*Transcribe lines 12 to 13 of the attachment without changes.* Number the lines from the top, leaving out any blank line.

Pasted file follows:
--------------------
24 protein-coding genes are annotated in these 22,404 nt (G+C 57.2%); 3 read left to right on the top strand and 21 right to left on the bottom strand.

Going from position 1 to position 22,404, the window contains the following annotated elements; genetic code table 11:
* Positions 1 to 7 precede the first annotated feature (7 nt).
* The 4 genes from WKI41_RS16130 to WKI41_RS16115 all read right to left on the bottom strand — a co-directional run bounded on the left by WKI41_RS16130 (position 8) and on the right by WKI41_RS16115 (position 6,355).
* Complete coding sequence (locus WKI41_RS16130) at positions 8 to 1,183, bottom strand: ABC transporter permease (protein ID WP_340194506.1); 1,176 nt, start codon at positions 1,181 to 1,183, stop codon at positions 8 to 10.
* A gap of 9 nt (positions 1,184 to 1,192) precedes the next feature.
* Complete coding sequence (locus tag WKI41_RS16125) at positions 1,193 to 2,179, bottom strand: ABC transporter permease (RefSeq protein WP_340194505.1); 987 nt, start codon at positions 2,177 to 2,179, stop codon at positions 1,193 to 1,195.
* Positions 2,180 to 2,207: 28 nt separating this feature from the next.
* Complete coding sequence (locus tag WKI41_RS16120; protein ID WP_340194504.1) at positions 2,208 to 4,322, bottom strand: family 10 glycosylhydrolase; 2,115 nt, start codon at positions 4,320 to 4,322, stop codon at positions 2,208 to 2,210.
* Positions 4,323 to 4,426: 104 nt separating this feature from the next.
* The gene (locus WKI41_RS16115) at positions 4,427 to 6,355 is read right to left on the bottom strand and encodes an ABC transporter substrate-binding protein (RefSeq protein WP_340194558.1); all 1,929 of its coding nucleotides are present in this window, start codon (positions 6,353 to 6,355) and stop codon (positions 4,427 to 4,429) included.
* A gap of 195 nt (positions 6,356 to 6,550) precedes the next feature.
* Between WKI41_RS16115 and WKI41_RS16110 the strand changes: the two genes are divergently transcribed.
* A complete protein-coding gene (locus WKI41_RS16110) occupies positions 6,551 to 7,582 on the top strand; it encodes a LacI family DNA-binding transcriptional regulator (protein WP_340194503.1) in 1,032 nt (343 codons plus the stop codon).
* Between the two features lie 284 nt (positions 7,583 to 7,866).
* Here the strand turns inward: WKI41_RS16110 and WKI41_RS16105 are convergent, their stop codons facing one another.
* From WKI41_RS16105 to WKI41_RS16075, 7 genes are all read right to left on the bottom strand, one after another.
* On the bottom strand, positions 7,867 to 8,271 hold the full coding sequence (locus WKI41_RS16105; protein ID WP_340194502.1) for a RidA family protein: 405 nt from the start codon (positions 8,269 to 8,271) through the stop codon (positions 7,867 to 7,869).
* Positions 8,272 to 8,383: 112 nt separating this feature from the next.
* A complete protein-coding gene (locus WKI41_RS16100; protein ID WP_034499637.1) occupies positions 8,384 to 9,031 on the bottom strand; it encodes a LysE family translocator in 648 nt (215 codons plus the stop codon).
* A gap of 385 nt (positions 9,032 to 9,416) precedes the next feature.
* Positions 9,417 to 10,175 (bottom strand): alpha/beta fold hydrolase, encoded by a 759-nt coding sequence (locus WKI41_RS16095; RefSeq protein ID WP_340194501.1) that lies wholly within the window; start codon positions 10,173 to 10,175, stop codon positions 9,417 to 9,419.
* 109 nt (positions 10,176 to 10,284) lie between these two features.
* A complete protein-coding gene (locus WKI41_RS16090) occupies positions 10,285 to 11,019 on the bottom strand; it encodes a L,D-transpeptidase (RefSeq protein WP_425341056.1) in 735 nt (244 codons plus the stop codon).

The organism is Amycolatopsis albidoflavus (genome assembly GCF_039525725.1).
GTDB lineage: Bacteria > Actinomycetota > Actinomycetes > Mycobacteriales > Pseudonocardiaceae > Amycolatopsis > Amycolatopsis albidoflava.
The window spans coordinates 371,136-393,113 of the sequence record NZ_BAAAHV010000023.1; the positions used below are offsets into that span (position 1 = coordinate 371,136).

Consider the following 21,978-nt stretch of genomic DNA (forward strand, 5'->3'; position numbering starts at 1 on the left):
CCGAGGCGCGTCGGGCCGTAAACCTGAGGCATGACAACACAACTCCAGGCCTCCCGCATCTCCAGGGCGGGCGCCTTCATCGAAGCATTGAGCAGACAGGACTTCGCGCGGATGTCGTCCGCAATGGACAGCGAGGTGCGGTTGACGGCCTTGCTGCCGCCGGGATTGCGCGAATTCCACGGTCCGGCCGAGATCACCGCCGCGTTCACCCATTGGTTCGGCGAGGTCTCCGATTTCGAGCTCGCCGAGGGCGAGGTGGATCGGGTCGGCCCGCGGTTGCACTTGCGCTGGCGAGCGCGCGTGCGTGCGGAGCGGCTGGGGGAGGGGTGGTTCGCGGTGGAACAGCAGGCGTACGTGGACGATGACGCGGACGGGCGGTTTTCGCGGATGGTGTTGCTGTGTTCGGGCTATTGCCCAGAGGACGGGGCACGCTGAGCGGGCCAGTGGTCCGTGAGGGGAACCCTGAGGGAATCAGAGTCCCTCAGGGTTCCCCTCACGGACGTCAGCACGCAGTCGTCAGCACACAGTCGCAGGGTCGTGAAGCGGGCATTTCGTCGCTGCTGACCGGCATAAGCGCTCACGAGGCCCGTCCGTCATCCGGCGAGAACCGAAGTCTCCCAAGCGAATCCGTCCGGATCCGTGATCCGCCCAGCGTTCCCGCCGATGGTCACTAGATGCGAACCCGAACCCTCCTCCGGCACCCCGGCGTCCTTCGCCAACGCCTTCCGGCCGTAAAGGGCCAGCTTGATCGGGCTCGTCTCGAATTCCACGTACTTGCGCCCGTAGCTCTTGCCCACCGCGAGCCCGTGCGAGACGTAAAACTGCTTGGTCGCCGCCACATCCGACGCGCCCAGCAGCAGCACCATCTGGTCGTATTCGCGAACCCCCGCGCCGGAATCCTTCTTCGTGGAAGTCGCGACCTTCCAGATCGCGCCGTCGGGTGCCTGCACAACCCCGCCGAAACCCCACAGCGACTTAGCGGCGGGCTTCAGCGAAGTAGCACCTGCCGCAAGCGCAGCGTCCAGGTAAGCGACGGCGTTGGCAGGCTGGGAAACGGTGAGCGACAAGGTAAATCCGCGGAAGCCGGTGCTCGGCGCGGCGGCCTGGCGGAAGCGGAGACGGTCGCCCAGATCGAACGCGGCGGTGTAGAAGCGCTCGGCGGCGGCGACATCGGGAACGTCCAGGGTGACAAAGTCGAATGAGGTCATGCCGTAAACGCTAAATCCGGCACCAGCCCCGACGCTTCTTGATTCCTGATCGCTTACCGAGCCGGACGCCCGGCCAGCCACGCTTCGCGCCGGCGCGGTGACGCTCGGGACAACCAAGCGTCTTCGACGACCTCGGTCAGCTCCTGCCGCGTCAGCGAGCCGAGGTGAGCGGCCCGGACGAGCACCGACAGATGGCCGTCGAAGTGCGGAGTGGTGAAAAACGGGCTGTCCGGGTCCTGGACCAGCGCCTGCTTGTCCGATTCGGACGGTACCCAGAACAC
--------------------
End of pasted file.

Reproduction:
* A gap of 195 nt (positions 6,356 to 6,550) precedes the next feature.
* Between WKI41_RS16115 and WKI41_RS16110 the strand changes: the two genes are divergently transcribed.